Visual mathhammer for 8th edition

Introduction to plots

The charts and numbers below visually present the distribution of total wounds lost for various attack situations under 8th edition rules. The plots allow to get an intuitive sense of the importance of statlines, and also report the "expected" number of wounds, the number you would get on average if you keep repeating this situation. Each bar shows the probability of the targeted unit losing a certain number of wounds, after all rolls and checks. The expectation should be interpreted with caution — an expectation of x does not, in general, mean that in 50% of the cases the attacker will deal x or more damage.

Let us start with a simple case to illustrate the approach, here we consider a squad of 10 Guardsmen firing 10 Lasgun shots into an identical counterpart. The to chance hit is 3+, or 1 / 2, same for the chance to wound of S3 weapon into T3 models, and the a save of 5+ gives a probability of 4 / 6 for the wound to be left standing.

In [16]:
profiles[0] = {'shots': 10, 'p_hit': 1 / 2, 'p_wound': 1 / 2, 'p_unsaved': 4 / 6, 'damage': '1'}
profile_damage = damage_dealt(profiles[0])
wound_chart(profile_damage, profiles)

As you can see, the squad has about 47% chance of scoring 1 or 0 hits and around 53% chance of scoring 2 or more hits. The expectation is 1.7, which is misleading: the squad actually has better than even odds of getting 2+ hits. The biggest takeaway is that you can only really count on getting 1 hit, and even then you will be frustrated every sixth roll.

Let us take a look at how orders affect things. First we put our squad under 'Take Aim!' increasing the to hit chance to 0.583:

In [18]:
profiles[0]['p_hit'] = 0.583
wound_chart(damage_dealt(profiles[0]), profiles)

The distribution shifted to the right, the chance to score 2+ hits went up to around 62%, but really the effect is negligible, with the re-roll still just as likely to miss as it is to hit. Now let's look at 'First Rank Fire!, Second Rank Fire!', which turns Lasguns into Rapid Fire 2 weapons:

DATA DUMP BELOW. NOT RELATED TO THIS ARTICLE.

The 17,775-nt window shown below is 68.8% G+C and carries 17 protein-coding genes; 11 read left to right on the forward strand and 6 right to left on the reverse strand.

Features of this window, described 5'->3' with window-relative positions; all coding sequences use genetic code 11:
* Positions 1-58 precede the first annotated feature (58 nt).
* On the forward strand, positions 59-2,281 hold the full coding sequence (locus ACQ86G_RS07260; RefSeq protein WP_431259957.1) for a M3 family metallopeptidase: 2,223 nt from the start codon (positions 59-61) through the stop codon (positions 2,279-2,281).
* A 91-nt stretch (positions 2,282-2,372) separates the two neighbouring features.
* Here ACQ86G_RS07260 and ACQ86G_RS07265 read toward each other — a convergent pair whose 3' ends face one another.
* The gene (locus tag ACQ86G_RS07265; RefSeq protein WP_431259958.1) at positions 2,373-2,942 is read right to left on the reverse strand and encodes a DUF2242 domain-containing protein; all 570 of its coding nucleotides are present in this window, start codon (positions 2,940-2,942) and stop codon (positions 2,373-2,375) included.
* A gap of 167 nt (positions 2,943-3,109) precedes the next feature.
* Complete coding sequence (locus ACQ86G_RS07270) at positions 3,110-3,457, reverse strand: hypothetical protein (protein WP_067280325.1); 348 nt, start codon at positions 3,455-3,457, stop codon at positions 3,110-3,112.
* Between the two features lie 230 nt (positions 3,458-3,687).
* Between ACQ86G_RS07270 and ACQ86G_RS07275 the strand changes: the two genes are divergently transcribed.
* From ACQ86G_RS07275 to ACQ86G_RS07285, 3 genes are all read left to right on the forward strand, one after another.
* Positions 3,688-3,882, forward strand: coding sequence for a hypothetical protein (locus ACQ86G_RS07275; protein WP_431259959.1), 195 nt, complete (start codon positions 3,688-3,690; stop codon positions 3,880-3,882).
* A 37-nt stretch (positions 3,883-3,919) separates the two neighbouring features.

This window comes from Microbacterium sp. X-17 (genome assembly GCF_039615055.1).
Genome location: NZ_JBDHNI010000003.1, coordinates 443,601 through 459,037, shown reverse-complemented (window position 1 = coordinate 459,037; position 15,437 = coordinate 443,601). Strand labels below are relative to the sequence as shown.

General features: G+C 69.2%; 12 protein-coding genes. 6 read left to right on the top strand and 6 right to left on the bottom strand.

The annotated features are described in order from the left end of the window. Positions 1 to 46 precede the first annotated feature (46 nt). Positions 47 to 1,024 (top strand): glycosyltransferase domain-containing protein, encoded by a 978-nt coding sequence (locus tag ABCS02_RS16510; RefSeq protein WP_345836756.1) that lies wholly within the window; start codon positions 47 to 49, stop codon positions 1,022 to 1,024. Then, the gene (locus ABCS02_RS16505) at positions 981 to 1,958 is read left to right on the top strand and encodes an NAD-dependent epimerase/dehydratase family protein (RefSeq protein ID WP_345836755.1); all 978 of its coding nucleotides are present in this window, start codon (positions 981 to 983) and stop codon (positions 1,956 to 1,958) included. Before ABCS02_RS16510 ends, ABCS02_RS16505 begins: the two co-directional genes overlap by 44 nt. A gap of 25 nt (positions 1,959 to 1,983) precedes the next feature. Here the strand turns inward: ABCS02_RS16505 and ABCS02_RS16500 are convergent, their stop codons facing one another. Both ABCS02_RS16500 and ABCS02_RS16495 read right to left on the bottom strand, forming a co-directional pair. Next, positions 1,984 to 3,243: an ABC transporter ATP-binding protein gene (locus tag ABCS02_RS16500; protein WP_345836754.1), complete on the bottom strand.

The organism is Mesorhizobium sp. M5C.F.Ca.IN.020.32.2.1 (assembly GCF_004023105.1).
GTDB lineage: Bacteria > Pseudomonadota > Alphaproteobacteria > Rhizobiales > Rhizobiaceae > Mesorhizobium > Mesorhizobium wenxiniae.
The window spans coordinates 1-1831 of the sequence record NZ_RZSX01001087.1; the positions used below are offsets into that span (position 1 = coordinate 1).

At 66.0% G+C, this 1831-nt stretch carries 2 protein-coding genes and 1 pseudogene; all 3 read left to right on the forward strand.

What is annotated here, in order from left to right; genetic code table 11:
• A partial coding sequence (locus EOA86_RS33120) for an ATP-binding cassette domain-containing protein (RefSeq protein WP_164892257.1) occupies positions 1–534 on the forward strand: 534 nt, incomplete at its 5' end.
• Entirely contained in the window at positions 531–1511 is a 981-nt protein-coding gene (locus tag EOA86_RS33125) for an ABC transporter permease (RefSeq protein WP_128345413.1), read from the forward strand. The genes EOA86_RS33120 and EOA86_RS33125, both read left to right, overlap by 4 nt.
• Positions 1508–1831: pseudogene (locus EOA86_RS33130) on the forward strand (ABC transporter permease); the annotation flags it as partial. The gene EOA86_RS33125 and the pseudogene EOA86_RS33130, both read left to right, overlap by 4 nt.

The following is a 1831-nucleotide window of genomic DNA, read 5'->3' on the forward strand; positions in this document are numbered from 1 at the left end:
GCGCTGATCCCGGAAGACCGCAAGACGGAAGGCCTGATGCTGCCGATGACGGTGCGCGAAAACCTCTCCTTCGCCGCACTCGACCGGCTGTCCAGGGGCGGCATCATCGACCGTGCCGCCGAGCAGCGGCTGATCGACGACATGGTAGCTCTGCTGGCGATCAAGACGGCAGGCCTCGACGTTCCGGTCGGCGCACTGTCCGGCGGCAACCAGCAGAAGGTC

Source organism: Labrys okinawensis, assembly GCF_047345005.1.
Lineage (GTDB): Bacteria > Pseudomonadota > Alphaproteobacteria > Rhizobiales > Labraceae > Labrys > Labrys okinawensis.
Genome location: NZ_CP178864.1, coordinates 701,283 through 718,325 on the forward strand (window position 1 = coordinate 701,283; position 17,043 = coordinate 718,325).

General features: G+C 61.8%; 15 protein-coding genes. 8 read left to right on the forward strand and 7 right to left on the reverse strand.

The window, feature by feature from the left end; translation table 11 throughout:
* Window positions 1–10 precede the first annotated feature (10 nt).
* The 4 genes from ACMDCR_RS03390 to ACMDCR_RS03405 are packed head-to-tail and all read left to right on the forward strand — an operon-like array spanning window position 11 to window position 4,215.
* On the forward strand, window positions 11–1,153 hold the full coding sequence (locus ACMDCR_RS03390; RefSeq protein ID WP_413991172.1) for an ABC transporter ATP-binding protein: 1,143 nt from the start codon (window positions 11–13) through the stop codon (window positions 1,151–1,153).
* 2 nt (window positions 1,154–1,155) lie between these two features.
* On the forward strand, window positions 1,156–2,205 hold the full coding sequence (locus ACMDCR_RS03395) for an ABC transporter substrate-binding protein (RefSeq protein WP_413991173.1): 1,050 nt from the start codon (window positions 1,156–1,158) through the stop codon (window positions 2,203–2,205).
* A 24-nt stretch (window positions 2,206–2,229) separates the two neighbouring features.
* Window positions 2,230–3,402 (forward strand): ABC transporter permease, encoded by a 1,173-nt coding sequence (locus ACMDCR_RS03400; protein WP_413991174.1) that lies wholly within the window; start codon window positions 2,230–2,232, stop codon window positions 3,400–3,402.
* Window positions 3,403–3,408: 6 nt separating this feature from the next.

In [19]:
profiles[0]['p_hit'] = 0.5
profiles[0]['shots'] = 20
wound_chart(damage_dealt(profiles[0]), profiles)

A much stronger effect. You still cannot really rely on getting 3+ hits (~70% chance), but they will happen often enough and rarely would you get less than 2.

Now consider Veterans, who can shoot somewhat better and cost 6 points against 4 per a regular squaddie, what does that improvement in Ballistic Skill actually yield?

In [25]:
profiles[0]['shots'] = 10
profiles[0]['p_hit'] = 2 / 3
wound_chart(damage_dealt(profiles[0]), profiles)

Maybe not as much as one would think, the chance to score 2+ has gone up to around 68%, compared to the troop squad's 53%. If you have 60 points to spend, you are probably better off with 15 regular shots:

In [26]:
profiles[0]['shots'] = 15
profiles[0]['p_hit'] = 1 / 2
wound_chart(damage_dealt(profiles[0]), profiles)

And if you double the rate of fire with the order, the difference becomes twice as pronounced.

In this section, we looked at some of the simplest possible plots to get an idea of how they can be used to describe attack situation and judge the usefulness of specific models or effects. The next section starts using these plots in earnest to look at outcomes and advance thinking about the game. At first we look how truncation impacts the probabilities and why using the naive approach of multiplying across statlines for an estimate of the "average" number of wounds is not a good idea.

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